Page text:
Obama: ‘Screw-ups’ Happen

Photograph by Ron Sachs-Pool/Getty Images

Chris Matthews talks with President Barack Obama during an appearance on MSNBC’S ‘Hardball with Chris Matthews’ at American University on December 5, 2013 in Washington, DC.

President Barack Obama faces a certain challenge in the declining public support for his presidency measured in poll after poll.

As “Hardball” Chris Matthews put it in that televised interview of the president yesterday at American University, it’s a question of arresting a “decline in faith in you doing the right thing.” And addressing “this skepticism that’s out there.”

“Well, look, the cynicism and the skepticism is deep,” Obama said. “I distinguish between, you know, just management of government and the basic blocking and tackling of getting stuff done to help the American people and then the ability to move big policy changes that are going to help more Americans.”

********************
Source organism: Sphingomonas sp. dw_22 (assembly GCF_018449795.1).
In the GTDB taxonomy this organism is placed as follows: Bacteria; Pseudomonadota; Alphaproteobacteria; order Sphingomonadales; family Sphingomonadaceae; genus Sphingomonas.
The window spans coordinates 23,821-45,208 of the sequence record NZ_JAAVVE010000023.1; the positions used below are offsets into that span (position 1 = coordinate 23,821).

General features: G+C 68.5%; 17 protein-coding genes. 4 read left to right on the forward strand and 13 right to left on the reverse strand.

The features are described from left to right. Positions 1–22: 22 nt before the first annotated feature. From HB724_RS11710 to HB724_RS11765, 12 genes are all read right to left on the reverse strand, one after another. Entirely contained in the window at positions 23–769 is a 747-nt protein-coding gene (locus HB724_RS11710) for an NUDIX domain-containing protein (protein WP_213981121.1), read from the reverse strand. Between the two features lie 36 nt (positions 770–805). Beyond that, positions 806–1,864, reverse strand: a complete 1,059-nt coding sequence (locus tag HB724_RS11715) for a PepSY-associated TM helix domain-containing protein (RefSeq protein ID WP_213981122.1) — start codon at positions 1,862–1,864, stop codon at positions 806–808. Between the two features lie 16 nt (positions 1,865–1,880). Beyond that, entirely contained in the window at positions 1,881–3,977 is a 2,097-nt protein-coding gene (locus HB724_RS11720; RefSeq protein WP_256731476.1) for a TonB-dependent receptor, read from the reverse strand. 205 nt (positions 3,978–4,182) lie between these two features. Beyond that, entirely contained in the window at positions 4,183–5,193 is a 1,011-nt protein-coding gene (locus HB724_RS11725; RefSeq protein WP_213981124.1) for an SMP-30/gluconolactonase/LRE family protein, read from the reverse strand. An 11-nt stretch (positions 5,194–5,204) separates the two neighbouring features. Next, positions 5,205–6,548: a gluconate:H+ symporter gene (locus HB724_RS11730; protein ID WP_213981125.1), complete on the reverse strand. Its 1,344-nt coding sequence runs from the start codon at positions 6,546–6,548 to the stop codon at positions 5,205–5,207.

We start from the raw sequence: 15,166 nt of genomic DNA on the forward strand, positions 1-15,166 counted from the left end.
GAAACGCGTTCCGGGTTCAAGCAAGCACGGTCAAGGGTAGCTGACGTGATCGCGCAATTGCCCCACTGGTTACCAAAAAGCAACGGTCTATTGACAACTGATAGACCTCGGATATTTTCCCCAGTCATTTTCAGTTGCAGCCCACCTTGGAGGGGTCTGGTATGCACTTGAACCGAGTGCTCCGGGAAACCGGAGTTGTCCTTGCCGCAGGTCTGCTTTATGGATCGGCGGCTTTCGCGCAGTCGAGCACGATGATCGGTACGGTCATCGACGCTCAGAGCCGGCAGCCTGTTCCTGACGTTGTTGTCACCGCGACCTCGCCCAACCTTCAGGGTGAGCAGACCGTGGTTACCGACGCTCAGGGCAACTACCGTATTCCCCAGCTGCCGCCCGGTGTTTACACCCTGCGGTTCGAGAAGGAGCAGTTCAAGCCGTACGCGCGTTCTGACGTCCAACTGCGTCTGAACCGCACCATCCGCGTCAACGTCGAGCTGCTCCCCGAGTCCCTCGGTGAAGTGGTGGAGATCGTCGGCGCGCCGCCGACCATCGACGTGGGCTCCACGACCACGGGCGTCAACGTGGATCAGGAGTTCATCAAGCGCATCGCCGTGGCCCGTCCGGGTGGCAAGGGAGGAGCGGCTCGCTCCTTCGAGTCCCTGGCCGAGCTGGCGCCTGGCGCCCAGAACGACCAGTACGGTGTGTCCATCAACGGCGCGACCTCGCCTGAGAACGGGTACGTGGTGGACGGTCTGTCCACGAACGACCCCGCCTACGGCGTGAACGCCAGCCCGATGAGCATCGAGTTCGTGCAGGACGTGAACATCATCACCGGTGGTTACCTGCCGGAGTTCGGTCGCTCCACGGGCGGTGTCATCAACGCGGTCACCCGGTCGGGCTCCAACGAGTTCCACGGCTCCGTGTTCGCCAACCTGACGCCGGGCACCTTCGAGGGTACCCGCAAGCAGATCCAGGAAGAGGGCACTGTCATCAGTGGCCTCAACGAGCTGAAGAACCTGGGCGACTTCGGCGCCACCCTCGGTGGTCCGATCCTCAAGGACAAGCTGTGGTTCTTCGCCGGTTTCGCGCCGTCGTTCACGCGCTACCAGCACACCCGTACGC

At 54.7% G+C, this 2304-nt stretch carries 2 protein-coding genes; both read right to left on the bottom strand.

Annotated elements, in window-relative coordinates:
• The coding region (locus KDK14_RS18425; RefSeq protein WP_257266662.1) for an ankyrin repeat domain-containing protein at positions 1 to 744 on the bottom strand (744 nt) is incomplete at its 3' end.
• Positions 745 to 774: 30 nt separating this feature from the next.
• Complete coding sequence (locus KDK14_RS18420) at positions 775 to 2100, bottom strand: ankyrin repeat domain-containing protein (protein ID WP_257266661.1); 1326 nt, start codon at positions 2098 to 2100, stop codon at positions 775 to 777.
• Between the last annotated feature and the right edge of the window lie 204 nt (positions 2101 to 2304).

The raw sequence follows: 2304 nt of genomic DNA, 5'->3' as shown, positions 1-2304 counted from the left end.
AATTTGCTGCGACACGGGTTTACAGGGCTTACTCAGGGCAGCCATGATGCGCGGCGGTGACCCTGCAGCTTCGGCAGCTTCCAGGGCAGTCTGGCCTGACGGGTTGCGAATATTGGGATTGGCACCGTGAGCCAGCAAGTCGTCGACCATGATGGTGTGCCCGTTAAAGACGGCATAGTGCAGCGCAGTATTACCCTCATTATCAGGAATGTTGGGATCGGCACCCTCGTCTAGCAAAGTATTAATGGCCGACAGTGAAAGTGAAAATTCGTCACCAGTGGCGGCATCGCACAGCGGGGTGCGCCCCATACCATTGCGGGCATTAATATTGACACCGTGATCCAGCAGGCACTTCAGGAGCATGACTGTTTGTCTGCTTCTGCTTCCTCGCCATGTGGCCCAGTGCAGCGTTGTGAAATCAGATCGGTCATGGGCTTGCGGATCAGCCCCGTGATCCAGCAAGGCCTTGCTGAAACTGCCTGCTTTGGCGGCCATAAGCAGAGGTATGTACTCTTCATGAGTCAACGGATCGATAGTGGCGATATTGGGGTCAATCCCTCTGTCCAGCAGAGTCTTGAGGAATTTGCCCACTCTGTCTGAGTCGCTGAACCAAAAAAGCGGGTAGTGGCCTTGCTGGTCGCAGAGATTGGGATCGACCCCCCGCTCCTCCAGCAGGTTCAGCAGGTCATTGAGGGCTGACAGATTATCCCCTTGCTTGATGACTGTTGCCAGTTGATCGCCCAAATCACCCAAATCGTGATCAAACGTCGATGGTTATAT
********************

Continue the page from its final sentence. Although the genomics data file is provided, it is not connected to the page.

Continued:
“When it comes to the management of government, part of the reason people are so skeptical is that when we do things right, they don’t get a lot of attention. If we do something that is perceived at least initially as a screw-up, it will be on the nightly news for a week.”

No one talks about FEMA anymore, he suggested, because Craig Fugate is running a tight ship at the emergency management agency.  “He is doing a heck of a job,” Obama said to laughter, playing off the infamous line that former President George W. Bush delivered about his FEMA director, Michael Brown, blamed for bungling after Hurricane Katrina.

But it’s the screw-ups like the IRS employee who allowed that certain politically motivated nonprofits were getting extra scrutiny that grab the headlines, he said. “That is what gets news,” Obama said.

In the aftermath — at least the administration hopes this is the aftermath  – of the president’s admittedly `fumbled” Obamacare roll-out, the president warns that more trouble could be lurking anywhere.

“You know, there are a couple million people working for the federal government,” he said. “And remember Bob Gates, my former secretary of defense — wonderful public servant, had served under seven presidents  – when I first came in, I asked him, `So Bob, you got any advice for me?’ He says, `Mr. President, just understand you’ve got a lot of people working for you. Somebody, somewhere, at this very moment is screwing something up.”’

 

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